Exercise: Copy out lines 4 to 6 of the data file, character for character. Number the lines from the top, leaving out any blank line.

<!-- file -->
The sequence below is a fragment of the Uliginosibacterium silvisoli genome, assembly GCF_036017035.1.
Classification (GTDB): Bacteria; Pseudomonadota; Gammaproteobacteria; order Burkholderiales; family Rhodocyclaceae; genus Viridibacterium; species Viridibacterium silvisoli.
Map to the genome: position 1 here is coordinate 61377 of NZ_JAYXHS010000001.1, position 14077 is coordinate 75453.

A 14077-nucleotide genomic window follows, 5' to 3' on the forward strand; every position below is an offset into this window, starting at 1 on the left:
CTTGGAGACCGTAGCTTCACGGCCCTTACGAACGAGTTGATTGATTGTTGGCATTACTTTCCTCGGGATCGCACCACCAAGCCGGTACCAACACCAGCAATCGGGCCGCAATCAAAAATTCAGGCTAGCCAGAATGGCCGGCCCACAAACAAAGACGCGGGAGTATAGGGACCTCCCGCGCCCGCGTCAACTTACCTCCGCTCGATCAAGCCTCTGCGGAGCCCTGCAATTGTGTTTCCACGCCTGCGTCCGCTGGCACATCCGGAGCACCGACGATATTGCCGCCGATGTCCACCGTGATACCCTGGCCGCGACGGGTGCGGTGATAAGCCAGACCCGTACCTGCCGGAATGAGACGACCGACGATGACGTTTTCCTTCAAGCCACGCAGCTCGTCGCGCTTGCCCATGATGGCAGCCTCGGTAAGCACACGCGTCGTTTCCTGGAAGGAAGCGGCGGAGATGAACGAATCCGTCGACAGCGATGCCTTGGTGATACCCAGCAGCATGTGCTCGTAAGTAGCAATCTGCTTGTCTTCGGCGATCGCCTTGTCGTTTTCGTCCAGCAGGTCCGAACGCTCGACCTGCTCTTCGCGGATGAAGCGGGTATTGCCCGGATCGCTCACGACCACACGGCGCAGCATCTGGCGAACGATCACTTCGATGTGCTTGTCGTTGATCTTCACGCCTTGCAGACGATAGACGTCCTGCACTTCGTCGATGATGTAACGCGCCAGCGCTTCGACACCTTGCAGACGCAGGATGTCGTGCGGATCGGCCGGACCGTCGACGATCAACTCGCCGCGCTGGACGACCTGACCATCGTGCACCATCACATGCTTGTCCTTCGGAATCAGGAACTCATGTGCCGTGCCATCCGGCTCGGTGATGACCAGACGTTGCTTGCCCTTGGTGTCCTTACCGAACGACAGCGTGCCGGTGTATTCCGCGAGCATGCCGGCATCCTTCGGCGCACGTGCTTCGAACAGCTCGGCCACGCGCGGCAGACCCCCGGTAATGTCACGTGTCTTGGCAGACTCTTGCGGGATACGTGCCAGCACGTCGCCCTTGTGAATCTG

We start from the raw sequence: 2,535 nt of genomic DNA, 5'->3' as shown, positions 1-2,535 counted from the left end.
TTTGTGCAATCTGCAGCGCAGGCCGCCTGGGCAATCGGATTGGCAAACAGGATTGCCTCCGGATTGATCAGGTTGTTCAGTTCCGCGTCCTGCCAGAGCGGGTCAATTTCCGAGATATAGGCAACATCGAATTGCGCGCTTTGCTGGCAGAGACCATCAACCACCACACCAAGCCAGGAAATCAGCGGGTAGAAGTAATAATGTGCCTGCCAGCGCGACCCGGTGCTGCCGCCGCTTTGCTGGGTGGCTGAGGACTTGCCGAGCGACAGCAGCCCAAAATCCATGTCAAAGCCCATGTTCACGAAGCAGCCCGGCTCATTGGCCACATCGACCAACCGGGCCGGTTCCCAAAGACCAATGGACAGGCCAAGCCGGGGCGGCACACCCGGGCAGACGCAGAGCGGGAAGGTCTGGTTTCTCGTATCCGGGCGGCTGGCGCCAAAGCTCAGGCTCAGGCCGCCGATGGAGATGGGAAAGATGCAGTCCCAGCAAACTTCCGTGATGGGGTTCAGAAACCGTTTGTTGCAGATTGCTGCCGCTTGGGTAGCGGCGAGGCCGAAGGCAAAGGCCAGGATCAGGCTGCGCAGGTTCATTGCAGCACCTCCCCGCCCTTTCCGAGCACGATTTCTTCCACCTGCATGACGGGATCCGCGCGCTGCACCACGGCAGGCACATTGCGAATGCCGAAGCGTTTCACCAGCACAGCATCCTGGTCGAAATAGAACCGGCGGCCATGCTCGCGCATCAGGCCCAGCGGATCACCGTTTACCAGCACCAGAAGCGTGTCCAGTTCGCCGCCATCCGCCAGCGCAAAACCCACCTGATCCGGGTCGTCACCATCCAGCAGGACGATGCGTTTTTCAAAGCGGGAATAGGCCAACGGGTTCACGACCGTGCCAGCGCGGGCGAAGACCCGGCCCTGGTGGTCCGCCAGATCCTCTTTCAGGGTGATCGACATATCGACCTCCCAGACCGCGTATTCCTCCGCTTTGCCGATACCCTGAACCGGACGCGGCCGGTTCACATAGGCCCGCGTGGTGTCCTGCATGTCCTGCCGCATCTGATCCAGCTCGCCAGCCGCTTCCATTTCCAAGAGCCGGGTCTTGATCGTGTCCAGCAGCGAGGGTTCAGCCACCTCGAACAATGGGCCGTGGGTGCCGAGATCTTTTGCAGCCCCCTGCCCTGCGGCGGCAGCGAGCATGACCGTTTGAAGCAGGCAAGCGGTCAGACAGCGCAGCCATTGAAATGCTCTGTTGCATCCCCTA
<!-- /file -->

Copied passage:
A 14077-nucleotide genomic window follows, 5' to 3' on the forward strand; every position below is an offset into this window, starting at 1 on the left:
CTTGGAGACCGTAGCTTCACGGCCCTTACGAACGAGTTGATTGATTGTTGGCATTACTTTCCTCGGGATCGCACCACCAAGCCGGTACCAACACCAGCAATCGGGCCGCAATCAAAAATTCAGGCTAGCCAGAATGGCCGGCCCACAAACAAAGACGCGGGAGTATAGGGACCTCCCGCGCCCGCGTCAACTTACCTCCGCTCGATCAAGCCTCTGCGGAGCCCTGCAATTGTGTTTCCACGCCTGCGTCCGCTGGCACATCCGGAGCACCGACGATATTGCCGCCGATGTCCACCGTGATACCCTGGCCGCGACGGGTGCGGTGATAAGCCAGACCCGTACCTGCCGGAATGAGACGACCGACGATGACGTTTTCCTTCAAGCCACGCAGCTCGTCGCGCTTGCCCATGATGGCAGCCTCGGTAAGCACACGCGTCGTTTCCTGGAAGGAAGCGGCGGAGATGAACGAATCCGTCGACAGCGATGCCTTGGTGATACCCAGCAGCATGTGCTCGTAAGTAGCAATCTGCTTGTCTTCGGCGATCGCCTTGTCGTTTTCGTCCAGCAGGTCCGAACGCTCGACCTGCTCTTCGCGGATGAAGCGGGTATTGCCCGGATCGCTCACGACCACACGGCGCAGCATCTGGCGAACGATCACTTCGATGTGCTTGTCGTTGATCTTCACGCCTTGCAGACGATAGACGTCCTGCACTTCGTCGATGATGTAACGCGCCAGCGCTTCGACACCTTGCAGACGCAGGATGTCGTGCGGATCGGCCGGACCGTCGACGATCAACTCGCCGCGCTGGACGACCTGACCATCGTGCACCATCACATGCTTGTCCTTCGGAATCAGGAACTCATGTGCCGTGCCATCCGGCTCGGTGATGACCAGACGTTGCTTGCCCTTGGTGTCCTTACCGAACGACAGCGTGCCGGTGTATTCCGCGAGCATGCCGGCATCCTTCGGCGCACGTGCTTCGAACAGCTCGGCCACGCGCGGCAGACCCCCGGTAATGTCACGTGTCTTGGCAGACTCTTGCGGGATACGTGCCAGCACGTCGCCCTTGTGAATCTG

We start from the raw sequence: 2,535 nt of genomic DNA, 5'->3' as shown, positions 1-2,535 counted from the left end.